There is a a wonderful caregiver discussion thread going in "I NEED SOME MOTIVATIONAL ADVICE" posted to this website. In that discussion thread, MrEldercare posed the following question to me:

"Thanks, Sunshine. Your heartfelt views are therapeutic and uplifting to overstressed caregivers. How do you keep that sunshine in your world when you've carried the caregiving load? Is it a natural disposition or something you developed within you over time? Elizabeth Blackwell's study on the cellular impact of stress (She's at the University of California San Diego I think) shows it's not the stress of caregiving per se but how a caregiver views the demands causes the harm. Sharing how you keep yourself motivated could unlock the door to a better life for others on this board."

I will post a reply to MrEldercare's question as the first reply to this post for anyone who may be interested and would love hearing from others as well.

This discussion has been closed for comment. Start a New Discussion.
Responsive to your questions, MrEldercare, I would say that first and foremost, I chose to be a caregiver long before I knew I would become a caregiver. My passion in caring for my 83-year old Mom now is rooted in the fact that were it not for my Dad and Mom's tender loving care throughout my entire life, starting in my childhood, I would not be who I am today. Had my Dad outlived my Mom, I would have done exactly the same thing for him. Children live what they learn is so very true. In that context, then, for me caregiving is not a burden though it has all of the real elements and issues that every single caregiver on this site describes and the heavy heart part is certainly real, but it need not be all-consuming. Why would I want to focus on decline to the exclusion of everything else that my Mom is still able to enjoy? Dementia is horrible. Laughter is beautiful! So is soft music, candlelight, leisurely drives and nice homemade meals and being an informal haristylist to Mom on Sunday afternoons as we play catch-up on the week's news. The other thing I would say is that the longer one remains a caregiver, the greater wisdom, compassion and insight one receives, if only we allow our eyes, hearts and ears to remain open to absorb the valuable lessons we need to learn about life 101 and caring. There is no option as I see it, but to carve out time for myself if I wish to remain the caregiver to my loved one, and needless to say I do. Every Saturday and Sunday morning is my personal time, usually seated at my bistro table on my deck, cup of coffee in hand, as the world and time stand perfectly still and as I watch my garden grow and greet the birds as they swoop in and out of my garden to see all things new.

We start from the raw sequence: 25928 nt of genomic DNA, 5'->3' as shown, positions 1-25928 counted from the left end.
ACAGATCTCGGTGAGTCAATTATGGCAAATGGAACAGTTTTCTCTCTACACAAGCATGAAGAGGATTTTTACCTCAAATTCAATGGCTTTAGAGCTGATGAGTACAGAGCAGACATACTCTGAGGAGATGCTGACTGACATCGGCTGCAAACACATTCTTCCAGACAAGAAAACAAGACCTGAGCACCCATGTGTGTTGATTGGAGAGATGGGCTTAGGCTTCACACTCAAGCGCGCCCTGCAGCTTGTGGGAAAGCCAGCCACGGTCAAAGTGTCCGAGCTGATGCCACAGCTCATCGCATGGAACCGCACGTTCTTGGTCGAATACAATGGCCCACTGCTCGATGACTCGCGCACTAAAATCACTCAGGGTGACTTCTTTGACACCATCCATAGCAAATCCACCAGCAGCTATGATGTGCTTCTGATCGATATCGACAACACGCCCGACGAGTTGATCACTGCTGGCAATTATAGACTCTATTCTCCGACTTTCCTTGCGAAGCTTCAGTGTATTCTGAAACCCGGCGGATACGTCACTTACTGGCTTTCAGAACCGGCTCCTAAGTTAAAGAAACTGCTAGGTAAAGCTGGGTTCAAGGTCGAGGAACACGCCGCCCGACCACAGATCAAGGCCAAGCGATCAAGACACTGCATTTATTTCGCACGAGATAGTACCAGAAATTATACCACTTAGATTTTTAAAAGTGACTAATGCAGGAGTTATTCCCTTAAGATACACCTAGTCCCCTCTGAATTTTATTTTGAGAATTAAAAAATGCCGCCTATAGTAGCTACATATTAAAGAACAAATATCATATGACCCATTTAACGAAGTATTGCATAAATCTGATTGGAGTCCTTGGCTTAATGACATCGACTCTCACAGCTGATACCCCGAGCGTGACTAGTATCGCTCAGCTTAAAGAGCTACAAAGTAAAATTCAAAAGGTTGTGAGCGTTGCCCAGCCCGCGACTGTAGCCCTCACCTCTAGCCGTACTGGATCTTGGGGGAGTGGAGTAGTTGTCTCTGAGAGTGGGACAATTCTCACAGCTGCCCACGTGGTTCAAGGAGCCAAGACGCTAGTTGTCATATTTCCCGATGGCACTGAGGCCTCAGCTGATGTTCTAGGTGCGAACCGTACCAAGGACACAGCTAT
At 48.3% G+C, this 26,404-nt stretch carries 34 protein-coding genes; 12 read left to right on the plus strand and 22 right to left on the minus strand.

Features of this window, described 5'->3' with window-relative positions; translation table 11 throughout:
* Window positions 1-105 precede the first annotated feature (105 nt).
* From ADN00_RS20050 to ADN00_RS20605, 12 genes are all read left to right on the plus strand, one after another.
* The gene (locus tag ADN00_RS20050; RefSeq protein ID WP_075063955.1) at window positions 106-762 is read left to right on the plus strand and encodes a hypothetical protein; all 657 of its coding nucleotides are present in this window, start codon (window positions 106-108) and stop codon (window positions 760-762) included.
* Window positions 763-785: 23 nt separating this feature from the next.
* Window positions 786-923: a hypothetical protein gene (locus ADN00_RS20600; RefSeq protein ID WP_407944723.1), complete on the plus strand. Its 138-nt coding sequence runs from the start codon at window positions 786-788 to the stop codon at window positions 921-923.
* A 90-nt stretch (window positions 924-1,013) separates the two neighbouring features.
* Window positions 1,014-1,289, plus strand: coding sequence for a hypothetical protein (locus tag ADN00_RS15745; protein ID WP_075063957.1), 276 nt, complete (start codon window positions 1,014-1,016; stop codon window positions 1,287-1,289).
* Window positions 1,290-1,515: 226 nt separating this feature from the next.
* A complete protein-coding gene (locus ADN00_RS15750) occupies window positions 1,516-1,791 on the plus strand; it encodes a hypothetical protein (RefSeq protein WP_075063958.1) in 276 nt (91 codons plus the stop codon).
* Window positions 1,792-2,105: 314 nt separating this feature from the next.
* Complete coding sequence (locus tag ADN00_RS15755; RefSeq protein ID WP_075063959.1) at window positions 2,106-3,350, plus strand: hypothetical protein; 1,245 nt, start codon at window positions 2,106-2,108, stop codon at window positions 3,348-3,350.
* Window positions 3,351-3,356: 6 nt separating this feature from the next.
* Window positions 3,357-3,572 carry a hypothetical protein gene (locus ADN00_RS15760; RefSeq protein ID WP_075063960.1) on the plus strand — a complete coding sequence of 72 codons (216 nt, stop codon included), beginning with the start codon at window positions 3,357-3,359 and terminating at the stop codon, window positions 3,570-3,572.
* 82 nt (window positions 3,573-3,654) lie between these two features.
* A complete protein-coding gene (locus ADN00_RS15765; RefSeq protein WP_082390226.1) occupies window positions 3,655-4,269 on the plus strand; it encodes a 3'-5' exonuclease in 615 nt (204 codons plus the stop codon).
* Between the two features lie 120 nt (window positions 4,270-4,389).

As in life, disagreements are not the end of the world as some caregivers seem to believe, and it's not about me in the end. If Mom says she is not going to the doctor, I eventually counter with a lighthearted, "You will go f I have to shove you in the derriere, right out the door when we arrive at your doctor's office! That always brings laughter and more wise cracks from both of us. In the end, it is about patient advocacy and affording our loved ones the right to live and come to the end of their lives in the manner that they, not their physicians, see fit. Physicians are partners in caring

Start a Discussion
Subscribe to
Our Newsletter